To define the problem, existing system elements were reviewed (Figure 8.1.3). The original design specified a once-through system capable of processing an existing flow of 3500 gpm with the capability to handle 7000 gpm in the future. Effluent quality was to meet stringent state requirements for discharge to the waterway. Applying knowledge of stream quality to the original design requirements raised question about the once-through concept. It was noted that if process utilization of this water did not require a higher quality supply than the polluted raw river water presently used, the need for a once-through system was questionable.
A system to treat this wastewater to meet stage discharge standards would be very expensive. However, it cost much less to treat this wastewater only to the extent required by the process. Historically, this requirement was met by the quality of a badly polluted stream. The cost difference between a reuse system and a once-through discharge system is substantial. Water quality design standards were key factors in system cost.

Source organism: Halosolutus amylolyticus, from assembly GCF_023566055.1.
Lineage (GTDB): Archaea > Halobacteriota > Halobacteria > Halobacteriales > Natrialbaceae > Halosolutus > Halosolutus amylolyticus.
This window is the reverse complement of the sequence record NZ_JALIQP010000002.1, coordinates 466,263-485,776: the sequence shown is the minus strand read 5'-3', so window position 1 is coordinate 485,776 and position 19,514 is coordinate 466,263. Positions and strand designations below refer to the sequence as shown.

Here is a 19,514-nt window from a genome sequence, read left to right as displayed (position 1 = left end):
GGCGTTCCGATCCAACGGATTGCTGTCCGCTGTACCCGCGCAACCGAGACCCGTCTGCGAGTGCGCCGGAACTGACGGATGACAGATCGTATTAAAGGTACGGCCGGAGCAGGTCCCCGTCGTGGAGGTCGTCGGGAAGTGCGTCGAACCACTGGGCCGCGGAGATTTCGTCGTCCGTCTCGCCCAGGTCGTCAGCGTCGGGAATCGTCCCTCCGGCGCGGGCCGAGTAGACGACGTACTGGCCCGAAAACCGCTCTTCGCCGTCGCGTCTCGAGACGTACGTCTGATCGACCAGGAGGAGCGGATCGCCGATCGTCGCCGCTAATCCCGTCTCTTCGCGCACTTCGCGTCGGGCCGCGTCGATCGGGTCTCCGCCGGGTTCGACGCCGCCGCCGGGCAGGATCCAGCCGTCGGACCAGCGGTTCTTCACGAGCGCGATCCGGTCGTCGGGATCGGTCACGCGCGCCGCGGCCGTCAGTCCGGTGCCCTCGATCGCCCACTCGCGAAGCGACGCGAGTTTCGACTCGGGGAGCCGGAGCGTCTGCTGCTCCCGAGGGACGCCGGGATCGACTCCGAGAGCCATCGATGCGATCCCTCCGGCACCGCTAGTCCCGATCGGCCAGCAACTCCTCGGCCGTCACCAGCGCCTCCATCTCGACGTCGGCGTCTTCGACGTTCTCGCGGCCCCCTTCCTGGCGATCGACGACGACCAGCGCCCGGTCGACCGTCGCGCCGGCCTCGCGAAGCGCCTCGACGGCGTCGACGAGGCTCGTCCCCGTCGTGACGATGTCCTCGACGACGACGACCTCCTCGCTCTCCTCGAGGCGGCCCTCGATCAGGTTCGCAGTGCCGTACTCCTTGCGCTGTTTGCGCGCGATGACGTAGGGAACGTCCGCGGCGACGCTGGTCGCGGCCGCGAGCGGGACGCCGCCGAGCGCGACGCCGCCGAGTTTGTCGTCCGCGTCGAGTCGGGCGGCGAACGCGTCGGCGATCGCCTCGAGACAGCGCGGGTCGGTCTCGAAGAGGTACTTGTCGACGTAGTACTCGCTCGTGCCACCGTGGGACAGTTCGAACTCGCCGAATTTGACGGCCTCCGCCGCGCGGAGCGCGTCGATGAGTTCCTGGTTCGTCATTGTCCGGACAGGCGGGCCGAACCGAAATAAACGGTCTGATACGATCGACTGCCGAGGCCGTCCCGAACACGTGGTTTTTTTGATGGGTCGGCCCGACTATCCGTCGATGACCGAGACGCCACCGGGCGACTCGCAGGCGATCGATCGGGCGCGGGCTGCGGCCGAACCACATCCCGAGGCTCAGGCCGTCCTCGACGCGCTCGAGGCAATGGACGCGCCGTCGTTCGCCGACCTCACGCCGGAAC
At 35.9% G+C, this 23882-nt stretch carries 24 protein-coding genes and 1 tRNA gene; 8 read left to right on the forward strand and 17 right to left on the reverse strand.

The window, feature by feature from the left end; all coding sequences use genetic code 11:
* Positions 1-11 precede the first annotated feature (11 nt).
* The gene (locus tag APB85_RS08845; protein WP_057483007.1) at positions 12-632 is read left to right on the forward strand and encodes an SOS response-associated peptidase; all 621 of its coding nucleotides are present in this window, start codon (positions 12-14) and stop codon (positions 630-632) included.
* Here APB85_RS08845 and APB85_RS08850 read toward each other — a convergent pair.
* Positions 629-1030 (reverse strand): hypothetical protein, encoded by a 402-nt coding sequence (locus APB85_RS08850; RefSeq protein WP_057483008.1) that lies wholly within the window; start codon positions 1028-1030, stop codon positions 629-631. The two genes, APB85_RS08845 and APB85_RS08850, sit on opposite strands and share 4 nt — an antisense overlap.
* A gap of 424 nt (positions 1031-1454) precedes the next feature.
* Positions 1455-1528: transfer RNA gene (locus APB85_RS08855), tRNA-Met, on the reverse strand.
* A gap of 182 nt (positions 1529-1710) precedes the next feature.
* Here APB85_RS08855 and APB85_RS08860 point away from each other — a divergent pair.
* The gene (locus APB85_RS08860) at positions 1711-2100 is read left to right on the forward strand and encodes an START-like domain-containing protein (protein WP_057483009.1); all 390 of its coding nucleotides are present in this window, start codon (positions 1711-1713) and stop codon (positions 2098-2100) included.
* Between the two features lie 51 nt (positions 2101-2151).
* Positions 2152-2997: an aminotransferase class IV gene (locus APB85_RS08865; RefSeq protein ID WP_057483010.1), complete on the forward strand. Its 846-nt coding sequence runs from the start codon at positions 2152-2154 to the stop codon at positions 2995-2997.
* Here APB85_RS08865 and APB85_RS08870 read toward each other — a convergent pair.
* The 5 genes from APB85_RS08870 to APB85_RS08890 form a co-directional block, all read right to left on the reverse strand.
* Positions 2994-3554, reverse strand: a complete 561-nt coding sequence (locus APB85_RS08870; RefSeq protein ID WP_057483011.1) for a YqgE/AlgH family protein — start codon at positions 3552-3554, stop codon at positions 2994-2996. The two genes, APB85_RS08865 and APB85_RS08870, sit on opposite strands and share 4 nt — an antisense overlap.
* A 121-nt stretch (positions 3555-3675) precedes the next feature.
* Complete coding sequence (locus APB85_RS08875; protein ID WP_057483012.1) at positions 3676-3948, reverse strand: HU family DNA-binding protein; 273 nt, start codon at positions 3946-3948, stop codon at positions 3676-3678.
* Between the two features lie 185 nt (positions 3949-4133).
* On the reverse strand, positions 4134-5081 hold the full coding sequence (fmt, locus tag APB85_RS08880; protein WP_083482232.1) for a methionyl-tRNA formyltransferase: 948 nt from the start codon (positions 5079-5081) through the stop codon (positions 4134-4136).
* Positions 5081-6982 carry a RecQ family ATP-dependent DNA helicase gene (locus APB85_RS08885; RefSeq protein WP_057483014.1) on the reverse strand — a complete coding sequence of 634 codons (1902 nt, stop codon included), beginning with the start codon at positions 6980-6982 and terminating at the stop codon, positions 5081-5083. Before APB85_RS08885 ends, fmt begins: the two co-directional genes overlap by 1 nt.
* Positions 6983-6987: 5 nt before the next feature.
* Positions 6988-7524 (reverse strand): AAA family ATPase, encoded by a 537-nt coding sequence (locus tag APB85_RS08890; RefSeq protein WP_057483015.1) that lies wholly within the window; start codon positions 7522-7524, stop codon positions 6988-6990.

Table 8.1.5 lists the design parameters. Provisions were also made for sludge and recovered oil handling with minimal expense and minimal personnel time required. The original process flowsheet is shown in Figure 8.1.4. A closed system of this type is susceptible to three primary problems: algal accumulation, dissolved solids buildup, and heat buildup.
Solving these problems requires bactericide and/or al-gicide additives, blowdown and addition of makeup water, and a system cooling tower. The original design included a cooling tower hookup, if required, together with a chemical feed system. However, makeup water from the
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